Seminar Announcement: Reactive Transport Modeling in Subsurface Environments: Benchmark Examples and Applications

Reactive Transport Modeling in Subsurface Environments: Benchmark Examples and Applications

Reactive transport models have been widely used to investigate coupled physical, chemical, and biological processes in Earth systems, and to evaluate the impact of various competing reactions affecting contaminant concentrations. In the subsurface, transport occurs in a range of scales, ranging from atomic and molecular scale occurring at mineral interfaces to processes at the field scale that can cover tens to hundreds of kilometers. It is extremely challenging to model such systems in an adequate way accounting for the spatially varying and scale dependent character of these processes. A key task in developing an integrative scientific approach is to build capabilities for simulation of complex and often large-scale natural systems and then to link these to laboratory and field studies. These systems are characterized by mass transport processes such as diffusion and flow of gases, fluids, and solids, and within the material flow and transport system there are chemical, mechanical and/or biological interactions. These processes may then result in changes in the physical properties of the medium through biological growth and/or mineral precipitation or dissolution, providing a feedback between flow, transport, and reactions. In this seminar, applications of reactive transport modeling to describe such complex hydro/geo/bio/chemical interactions and feedbacks associated with multiphase fluid flow in the subsurface environments will be presented. These examples cover a range of biotic and abiotic geochemical processes typically encountered in shallow subsurface environments, such as hydrogeochemical patterns and understanding of key processes that control the stability and mobility of uranium in the subsurface, metal cycling in lake sediments, and isotope fractionation models; all supporting innovative strategies to reduce human health risks and environmental damage from contaminated sites.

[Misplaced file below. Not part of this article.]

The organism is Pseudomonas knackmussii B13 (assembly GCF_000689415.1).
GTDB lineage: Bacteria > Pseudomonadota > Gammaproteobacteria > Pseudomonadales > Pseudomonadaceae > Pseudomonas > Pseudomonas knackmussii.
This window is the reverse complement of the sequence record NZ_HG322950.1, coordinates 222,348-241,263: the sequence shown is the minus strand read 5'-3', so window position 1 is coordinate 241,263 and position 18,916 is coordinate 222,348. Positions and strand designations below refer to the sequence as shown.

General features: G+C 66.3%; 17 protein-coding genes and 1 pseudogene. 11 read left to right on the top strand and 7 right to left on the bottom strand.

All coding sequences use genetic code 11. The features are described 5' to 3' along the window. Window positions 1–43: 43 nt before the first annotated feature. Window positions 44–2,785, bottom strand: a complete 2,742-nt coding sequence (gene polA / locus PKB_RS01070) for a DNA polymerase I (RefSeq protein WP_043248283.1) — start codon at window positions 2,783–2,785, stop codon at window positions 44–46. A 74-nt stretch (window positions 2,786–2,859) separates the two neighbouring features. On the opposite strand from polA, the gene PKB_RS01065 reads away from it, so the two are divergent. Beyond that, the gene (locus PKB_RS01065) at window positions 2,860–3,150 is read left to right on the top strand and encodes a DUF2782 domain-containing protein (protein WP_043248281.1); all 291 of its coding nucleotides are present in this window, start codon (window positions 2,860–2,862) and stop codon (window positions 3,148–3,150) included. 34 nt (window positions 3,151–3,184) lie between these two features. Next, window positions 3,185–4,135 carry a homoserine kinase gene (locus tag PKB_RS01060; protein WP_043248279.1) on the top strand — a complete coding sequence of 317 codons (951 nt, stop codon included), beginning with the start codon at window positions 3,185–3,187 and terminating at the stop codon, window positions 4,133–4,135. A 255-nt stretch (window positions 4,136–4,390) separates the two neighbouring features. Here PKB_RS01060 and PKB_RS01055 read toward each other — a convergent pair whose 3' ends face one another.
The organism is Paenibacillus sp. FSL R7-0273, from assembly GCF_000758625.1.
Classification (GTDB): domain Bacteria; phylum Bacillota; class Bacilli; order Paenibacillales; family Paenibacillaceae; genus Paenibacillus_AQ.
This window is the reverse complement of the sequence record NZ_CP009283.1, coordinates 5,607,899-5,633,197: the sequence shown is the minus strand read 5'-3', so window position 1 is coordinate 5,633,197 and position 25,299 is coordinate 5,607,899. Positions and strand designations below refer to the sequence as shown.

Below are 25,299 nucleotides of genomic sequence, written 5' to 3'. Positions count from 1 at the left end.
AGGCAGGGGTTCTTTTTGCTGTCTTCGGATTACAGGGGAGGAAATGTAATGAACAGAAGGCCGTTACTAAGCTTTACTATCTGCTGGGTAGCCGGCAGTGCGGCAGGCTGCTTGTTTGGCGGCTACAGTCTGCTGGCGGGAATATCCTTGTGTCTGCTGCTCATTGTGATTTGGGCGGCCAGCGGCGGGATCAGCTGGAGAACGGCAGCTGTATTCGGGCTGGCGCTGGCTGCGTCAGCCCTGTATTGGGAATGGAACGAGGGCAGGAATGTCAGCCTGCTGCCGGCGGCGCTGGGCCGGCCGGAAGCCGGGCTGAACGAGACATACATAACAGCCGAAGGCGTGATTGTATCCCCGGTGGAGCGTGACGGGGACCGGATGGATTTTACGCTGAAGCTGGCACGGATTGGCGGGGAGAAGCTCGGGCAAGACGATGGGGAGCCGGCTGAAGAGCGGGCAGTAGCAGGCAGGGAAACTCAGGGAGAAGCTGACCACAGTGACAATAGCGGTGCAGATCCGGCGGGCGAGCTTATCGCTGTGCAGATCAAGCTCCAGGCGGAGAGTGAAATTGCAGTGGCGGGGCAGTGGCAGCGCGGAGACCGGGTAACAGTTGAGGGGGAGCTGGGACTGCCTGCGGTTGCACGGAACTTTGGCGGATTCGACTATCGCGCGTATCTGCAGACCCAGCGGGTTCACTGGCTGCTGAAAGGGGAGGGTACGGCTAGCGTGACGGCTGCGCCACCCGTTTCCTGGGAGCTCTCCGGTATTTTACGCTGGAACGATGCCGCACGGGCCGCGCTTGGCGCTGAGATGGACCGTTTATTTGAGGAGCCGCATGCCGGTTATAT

By: Assist. Prof. Dr. Sema Sevinç ŞENGÖR

Location: CZ-17

Time: June 21st, 2019 at 14:00